The day held some unexpected surprises and also some not-so-pleasant shocks. A mixed bag, here’s a quick run through the first half of an evening (Act 2 later) that unfolded like a long Indian film that could have easily have shed off several collections for crisper content…
Maheen Khan is effortlessly elegant and that vision for minimalist chic showed in her collection. Like the classic Chanel jacket that never goes out of style, Maheen’s designs have become her signature and showcase the utmost expertise of design and good taste, that can only be a veteran’s handwork.
Menswear brand DnF showcased the exact same streak that they did last season; their collection walked the thin line between here and there. Meaning, it was humdrum. Picking up an international trend and using it does not impress unless you have the skill to redefine and reinvent it. There was very little innovation here.
Debutant Zari Faisal showed potential though she didn’t quite ‘arrive’ with this coral-infused luxury pret collection. It was a young designer taking very safe steps into an industry that thrives on ideas, experimentation and edge. I do think she can find it if she tries.
Lawn has no place in a fashion week unless it is part of a designer’s ready to wear, pret collection. That said, one has respect for textile giants like Orient, who have the capacity to reinvent with just that. It would be great to see an ‘Orient by XYZ’ designer collection of R2W garments next time.
With his ode to 150 years of stripes, Aamir Baig showed an improvement from his last FW showing though he still remained within very safe and secure limits. How wrong can you go with stripes? That said, he did go wrong with the ill-fitting of clothes that were minimalist and so dependant on the fitting entirely. Plus, since he retails from commercial outlets and this was a ready to wear line, I’d like to know where is the market for mini-skirts and tight dresses in Pakistan? It would have been good to see stripes recreated for wearable clothes too.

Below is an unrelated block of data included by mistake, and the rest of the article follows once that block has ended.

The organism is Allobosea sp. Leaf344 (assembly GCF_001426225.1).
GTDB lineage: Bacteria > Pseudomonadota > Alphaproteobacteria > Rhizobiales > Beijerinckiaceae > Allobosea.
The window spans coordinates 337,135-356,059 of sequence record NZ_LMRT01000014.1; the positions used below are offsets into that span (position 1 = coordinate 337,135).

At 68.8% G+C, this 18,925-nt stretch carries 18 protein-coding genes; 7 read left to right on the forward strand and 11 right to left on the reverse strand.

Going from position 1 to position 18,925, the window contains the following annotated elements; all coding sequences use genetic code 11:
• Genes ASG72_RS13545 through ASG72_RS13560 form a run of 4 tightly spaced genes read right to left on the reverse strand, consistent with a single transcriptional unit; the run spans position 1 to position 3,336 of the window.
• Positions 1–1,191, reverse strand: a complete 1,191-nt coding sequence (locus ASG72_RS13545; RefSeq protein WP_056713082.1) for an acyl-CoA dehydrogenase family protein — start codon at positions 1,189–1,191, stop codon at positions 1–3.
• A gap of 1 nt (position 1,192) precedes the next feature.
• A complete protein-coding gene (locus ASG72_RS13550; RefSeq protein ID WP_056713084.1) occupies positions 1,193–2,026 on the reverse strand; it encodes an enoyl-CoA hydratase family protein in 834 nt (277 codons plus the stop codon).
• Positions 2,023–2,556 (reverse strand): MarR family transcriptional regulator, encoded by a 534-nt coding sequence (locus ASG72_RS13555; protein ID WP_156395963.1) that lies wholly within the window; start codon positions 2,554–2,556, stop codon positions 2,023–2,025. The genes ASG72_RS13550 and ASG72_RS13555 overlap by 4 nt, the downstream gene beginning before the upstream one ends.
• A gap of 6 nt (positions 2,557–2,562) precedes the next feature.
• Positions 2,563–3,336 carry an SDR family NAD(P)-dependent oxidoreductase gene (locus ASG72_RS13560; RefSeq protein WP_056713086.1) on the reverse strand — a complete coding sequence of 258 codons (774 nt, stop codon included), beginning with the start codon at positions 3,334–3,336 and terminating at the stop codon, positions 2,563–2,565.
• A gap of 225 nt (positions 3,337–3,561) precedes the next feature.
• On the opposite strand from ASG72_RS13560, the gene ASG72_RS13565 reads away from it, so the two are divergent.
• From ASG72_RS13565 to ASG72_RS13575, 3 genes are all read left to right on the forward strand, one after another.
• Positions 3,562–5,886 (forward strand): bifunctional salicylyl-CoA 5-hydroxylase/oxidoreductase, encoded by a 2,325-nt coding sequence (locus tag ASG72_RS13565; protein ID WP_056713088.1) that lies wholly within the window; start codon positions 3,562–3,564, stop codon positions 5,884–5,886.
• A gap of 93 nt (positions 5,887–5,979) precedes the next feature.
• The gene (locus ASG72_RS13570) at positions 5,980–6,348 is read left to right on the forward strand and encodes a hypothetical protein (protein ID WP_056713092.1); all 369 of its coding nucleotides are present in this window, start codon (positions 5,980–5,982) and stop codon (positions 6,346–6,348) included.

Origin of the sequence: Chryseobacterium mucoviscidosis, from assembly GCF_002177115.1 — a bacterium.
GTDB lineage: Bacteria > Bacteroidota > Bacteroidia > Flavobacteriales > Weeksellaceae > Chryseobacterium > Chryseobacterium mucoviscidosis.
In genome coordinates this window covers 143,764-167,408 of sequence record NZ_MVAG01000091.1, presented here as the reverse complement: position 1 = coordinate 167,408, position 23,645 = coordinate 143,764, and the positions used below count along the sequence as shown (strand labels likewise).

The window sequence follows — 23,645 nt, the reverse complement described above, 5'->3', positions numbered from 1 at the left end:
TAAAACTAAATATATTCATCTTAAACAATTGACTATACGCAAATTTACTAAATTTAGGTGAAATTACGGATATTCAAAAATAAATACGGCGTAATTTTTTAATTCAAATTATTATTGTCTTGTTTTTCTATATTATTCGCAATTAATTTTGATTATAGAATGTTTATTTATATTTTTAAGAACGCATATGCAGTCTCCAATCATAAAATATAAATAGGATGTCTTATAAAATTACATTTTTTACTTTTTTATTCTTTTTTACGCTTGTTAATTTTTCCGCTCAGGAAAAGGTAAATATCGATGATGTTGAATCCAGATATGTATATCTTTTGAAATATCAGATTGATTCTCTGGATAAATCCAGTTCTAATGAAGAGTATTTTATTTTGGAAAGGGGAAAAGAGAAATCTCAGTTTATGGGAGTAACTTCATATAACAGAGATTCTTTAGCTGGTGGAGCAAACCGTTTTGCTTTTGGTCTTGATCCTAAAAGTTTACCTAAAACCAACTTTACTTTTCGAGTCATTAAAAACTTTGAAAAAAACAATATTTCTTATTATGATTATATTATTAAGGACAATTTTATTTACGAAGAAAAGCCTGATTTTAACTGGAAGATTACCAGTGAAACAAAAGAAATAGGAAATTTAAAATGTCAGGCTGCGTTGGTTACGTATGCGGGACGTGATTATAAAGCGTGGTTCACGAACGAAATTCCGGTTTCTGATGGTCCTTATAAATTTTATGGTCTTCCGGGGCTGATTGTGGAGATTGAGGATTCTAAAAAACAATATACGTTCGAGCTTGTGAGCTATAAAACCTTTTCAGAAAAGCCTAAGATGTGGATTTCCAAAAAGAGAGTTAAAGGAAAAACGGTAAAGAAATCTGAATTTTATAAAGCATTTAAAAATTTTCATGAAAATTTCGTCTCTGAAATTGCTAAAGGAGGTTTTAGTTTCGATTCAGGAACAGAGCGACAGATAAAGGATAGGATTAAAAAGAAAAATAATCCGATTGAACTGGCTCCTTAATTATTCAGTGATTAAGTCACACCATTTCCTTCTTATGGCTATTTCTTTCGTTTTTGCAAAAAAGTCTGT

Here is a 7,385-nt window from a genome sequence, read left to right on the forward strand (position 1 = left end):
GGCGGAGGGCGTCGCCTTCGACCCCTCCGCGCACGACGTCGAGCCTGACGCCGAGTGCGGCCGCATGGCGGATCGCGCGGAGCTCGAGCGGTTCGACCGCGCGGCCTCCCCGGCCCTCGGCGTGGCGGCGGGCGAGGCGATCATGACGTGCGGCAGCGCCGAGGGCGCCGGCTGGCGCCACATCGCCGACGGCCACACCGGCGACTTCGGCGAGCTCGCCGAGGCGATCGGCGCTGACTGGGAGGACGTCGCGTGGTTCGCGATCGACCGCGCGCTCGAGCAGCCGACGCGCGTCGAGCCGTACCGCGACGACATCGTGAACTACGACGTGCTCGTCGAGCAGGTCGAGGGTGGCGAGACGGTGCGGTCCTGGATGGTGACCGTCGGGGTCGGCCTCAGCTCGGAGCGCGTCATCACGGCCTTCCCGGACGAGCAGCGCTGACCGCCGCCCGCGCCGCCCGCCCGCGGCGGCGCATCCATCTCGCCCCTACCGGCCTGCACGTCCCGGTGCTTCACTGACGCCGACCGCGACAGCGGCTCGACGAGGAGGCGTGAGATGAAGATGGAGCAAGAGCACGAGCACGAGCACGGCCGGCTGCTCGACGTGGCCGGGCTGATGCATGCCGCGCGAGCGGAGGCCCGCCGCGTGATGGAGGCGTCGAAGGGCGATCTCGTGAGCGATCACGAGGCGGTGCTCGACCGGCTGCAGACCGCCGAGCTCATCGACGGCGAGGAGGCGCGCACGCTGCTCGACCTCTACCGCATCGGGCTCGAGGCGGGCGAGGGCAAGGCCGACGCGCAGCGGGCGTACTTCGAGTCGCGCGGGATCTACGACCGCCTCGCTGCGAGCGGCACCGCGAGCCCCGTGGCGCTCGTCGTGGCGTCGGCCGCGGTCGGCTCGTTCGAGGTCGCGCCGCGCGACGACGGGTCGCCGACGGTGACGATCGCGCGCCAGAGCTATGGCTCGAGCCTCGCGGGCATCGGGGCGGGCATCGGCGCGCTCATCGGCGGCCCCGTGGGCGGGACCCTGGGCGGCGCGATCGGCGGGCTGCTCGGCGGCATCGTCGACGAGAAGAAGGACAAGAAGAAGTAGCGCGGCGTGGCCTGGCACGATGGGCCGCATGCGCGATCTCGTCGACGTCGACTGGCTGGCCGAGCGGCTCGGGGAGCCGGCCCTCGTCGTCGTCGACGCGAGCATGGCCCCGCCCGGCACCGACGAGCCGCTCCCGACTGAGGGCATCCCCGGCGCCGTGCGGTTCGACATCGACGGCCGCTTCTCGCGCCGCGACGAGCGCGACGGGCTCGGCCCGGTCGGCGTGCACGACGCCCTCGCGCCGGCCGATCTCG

The puns on this collection are endless but it has to be said that this is one collection that should not have left the jungle. Fashion has to come from the heart and soul of a designer and for a woman who wears the hijab, Mona Imran showed double standards by sending her models out in mini-skirts. Designers are supposed to create what they would wear, they at least should be in love with everything they design. But beyond the philosophy behind SAFARI, there was nothing desirable in the collection either. It should not have been given a green ticket.
Ayesha Hasan’s Zillij would have been a very decent collection had it not been so needlessly inspired by Sania Maskatiya’s Lokum. There were hints of the Dilkash print too. From the calligraphy scripts to the silken silhouettes there was just too much resemblance to be able to absorb and appreciate the few original pieces which were actually not bad at all. A big vote of approval for Alyzeh Rahim, who styled the show, adding interesting adornments to the models’ hair and feet (see left).
This was the end of ACT 1 and I need a break before I can continue with ACT 2 of the first day of FPW Summer 2013.
All photographs (except the one above) by Faisal Farooqui at Dragonfly courtesy the super troupers at Lotus who sent e-journals out at 6 am. Also, a note to the Fashion Pakistan Team who put the Fashion Directory together: thank you for the information but you guys can clearly not proof read hence the numerous typos. I volunteer to proof read your directory next season, if only to save the English language and grammar from assault.